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Breaking Quarantine

Brian Mashburn

March 7, 2021

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Breaking Quarantine

Never in the history of humanity has it been so easy to exist without any human contact.

Think about it. From telephones, to TVs, to automatic garage door openers, drive through dining, headphones, the internet, emails, online shopping, home grocery delivery, social media, along with countless other innovations over the years, we have progressively dismissed the need and opportunity for face to face social life. We live in a world that actually pays money for these "conveniences" that also happen to dismiss opportunity for "connectedness". In a way, we have been convinced to purchase our own solitary confinement.

Then drop in a worldwide Covid pandemic where isolation is literally recommended, and sometimes mandated. Even some of the new and now-common terms like "social distancing" and "mask up" - while useful in keeping a virus from transmitting - enshrine practices that unintentionally cause more disconnection.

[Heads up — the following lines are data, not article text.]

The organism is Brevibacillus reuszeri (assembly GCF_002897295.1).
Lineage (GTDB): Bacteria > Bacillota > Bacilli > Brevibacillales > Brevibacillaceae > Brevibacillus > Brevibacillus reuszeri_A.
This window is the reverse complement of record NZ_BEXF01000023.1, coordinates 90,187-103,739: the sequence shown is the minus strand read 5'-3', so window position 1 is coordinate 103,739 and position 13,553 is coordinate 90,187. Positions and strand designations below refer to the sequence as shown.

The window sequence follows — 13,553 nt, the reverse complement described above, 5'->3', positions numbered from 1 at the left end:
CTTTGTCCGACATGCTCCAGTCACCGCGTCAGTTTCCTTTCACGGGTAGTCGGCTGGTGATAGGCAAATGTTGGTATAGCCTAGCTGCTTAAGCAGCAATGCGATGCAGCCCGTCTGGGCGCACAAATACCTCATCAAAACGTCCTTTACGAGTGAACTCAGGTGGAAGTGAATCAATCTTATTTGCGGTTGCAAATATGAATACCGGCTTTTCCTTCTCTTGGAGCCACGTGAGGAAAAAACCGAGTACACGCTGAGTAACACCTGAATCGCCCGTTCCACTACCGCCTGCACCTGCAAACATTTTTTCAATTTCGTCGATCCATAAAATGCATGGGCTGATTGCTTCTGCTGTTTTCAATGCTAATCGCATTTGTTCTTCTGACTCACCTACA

With all of this, is it any surprise that a recent study says that over one third of adults feel lonely, and that over 60% of teenagers and young adults report high levels of loneliness? Make no mistake, this is big, because loneliness is literally a killer, a key factor in depression, anxiety, serious health conditions, and even suicide.

Loneliness has always been an issue, but 2020 has multiplied its spread, and magnified its danger.

Now check this out: Did you know that loneliness is the very first problem identified in the Bible? Yep. Right after God is reported to have created everything, and declared it all "good", He then dramatically identifies the first thing that He deems "not good". He says, "It is not good for man to be alone." (Genesis 2:18)

The reality is, all of us have experienced it just enough to already know what the stats and the Bible say about being alone - it is not good. But what can we do?

Whether you feel lonely or not, we all have a part to play in addressing this loneliness pandemic. And the reality is, the answers to the question of how we address loneliness are embarrassingly simple. But in a culture that has so normalized disconnection, it is not easy. Like so many things... simple, but not easy.

Let us dive into this subject, find hope (be it for yourself or others), and then do what it takes to break this proverbial quarantine... together.

Brian Mashburn

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